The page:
De-Regulating the Songwriting Business

In this paper, Adam Mossoff, Kristen Osenga, Mark Schultz, and Saurabh Vishnubhakat argue that outdated consent decrees should be ended to take full advantage of modern technologies for the distribution of music.

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Give Me A Break: DOL Regulations Need Updating to Afford Workers Desired Flexibility

In this paper, Gregory Jacob, Tammy McCutchen, and Michael Lotito argue that the Department of Labor’s current regulations fail to take into account the ways in which work and technology have changed since those rules were promulgated. Updating these rules, the authors suggest, could benefit both workers and employers.

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How Antitrust Overreach is Threatening Healthcare Innovation

The authors of this paper explore the FTC’s recent antitrust actions in pharmaceutical patent litigation and argue that, while well-intentioned, these actions hamper medical innovation and constitute a net loss for consumers.

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Managing the Regulatory Thicket: Cumulative Burdens of State and Local Regulation

The authors of this paper introduce and identify the ‘regulatory thicket’ — the compliance burdens caused by the accumulation of individual federal, state, and local regulations — and its effect on the ability of entrepreneurs and small business owners to pursue the American Dream. The authors explore this systemic issue and propose guidelines to trim the ‘regulatory thicket.’

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Will Overzealous Regulators Make Your Smartphone Stupid?

The authors of this paper discuss the patent system’s integral role in a flourishing innovation economy and argue that recent actions in this system by antitrust authorities have had “a deleterious effect on high-tech innovation in the spaces of standards and patent licensing,” and on innovation in general.

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When Considering Federal Privacy Legislation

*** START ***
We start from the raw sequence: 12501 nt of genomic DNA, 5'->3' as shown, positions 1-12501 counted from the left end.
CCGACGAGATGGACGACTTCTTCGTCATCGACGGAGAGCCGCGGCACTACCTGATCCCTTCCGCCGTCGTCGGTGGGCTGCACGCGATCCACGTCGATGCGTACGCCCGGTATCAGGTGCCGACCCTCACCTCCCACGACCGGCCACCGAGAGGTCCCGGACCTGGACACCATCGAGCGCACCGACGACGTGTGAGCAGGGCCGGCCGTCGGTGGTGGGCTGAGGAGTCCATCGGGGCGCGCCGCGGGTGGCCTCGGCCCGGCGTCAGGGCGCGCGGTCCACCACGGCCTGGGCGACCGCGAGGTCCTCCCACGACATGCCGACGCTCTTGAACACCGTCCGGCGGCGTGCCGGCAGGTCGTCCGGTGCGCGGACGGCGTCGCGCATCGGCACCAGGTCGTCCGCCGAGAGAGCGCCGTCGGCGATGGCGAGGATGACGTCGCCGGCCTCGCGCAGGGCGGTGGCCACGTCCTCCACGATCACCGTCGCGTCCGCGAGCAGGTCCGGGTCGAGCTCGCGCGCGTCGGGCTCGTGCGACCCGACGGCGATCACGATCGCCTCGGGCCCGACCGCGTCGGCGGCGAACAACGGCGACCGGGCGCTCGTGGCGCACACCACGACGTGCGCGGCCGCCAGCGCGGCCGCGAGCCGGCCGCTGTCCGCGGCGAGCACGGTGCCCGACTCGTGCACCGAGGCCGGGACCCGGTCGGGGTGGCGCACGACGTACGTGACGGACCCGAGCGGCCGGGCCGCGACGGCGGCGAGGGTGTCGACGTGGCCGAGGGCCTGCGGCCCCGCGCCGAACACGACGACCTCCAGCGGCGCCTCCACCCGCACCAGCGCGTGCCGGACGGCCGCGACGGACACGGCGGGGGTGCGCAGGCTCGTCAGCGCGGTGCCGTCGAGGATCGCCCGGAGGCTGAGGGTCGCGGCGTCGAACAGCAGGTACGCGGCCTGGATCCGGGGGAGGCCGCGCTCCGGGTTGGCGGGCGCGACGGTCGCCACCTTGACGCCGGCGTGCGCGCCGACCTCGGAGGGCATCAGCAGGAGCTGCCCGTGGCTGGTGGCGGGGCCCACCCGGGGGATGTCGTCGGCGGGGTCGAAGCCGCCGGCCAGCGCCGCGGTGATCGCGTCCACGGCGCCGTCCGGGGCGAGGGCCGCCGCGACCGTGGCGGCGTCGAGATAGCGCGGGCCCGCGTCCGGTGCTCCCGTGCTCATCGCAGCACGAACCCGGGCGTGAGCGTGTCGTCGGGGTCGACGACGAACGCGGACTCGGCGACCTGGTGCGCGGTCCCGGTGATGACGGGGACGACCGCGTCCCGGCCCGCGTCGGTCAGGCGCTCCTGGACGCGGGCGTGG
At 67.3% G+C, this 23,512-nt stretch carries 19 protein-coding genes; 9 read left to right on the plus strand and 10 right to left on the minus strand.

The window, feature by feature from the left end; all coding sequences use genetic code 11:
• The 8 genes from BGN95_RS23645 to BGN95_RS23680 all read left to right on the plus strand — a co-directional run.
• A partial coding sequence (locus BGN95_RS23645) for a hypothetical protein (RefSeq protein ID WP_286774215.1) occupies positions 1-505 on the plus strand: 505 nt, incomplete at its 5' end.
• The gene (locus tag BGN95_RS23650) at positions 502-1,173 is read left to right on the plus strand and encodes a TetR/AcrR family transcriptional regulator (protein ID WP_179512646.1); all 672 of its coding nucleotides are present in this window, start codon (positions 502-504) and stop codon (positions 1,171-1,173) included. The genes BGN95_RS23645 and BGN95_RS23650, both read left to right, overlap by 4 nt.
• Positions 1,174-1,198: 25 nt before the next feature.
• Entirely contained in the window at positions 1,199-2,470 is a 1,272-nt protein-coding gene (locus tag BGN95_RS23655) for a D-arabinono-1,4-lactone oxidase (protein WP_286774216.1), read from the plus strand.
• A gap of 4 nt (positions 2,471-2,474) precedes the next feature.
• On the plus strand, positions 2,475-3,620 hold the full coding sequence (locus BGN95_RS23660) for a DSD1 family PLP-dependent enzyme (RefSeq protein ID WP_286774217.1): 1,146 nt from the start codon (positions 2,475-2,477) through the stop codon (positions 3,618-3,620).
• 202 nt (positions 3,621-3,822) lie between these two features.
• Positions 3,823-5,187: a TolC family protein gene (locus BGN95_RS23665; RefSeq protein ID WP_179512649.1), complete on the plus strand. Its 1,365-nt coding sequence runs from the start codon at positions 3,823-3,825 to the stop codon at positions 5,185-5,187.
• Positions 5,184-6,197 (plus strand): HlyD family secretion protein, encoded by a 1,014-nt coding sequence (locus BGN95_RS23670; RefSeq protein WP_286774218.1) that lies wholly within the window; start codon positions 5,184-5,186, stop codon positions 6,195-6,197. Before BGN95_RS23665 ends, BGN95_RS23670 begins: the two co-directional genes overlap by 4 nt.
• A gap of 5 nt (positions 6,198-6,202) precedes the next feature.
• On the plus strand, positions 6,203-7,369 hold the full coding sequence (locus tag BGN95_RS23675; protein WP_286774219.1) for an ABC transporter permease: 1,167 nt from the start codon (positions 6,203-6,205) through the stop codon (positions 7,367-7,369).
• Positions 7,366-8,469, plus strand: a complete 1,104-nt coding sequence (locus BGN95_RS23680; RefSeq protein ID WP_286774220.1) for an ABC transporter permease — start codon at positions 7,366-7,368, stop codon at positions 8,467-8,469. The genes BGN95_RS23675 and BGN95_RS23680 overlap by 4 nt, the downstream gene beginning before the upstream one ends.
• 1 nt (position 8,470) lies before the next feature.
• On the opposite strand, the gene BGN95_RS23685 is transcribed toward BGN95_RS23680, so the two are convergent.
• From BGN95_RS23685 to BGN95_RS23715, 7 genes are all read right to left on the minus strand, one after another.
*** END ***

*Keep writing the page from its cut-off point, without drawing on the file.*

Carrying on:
In this paper, Neil Chilson explores modern conceptions of privacy, examines methods of protecting privacy, and offers recommendations for those considering legislative privacy proposals.

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A Long and Winding Road: How the National Environmental Policy Act Has Become the Most Expensive and Least Effective Environmental Law in the History of the United States, and How to Fix It

In this paper, Mark Rutzick discusses the National Environmental Policy Act, explores how it has developed since its enactment in 1970, examines the costs and burdens it imposes, and proposes potential solutions.

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We Need Smarter Regulation of Food and Agricultural Biotechnology

In this paper, John Cohrssen and Henry Miller discuss the current state of biotechnology regulation, the potential benefits of smarter regulation of such technology, and a possible path forward.

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Drug-Approval Clinical Trials in the Age of Precision Medicine: The Promise of Adaptive Trials

In this paper, Peter Huber and Roger Klein explore how adaptive clinical trials could transform how medicines are prescribed by doctors, allowing doctors to harness ‘precision medicine’ to develop better and more individualized treatment plans for their patients.

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The GDPR and the Consequences of Big Regulation

In this paper, Matthew Heiman provides a brief overview of the EU’s General Data Privacy Regulation (GDPR), discusses how the GDPR differs from previous European privacy laws, and highlights six consequences of the GDPR for companies and consumers worldwide.

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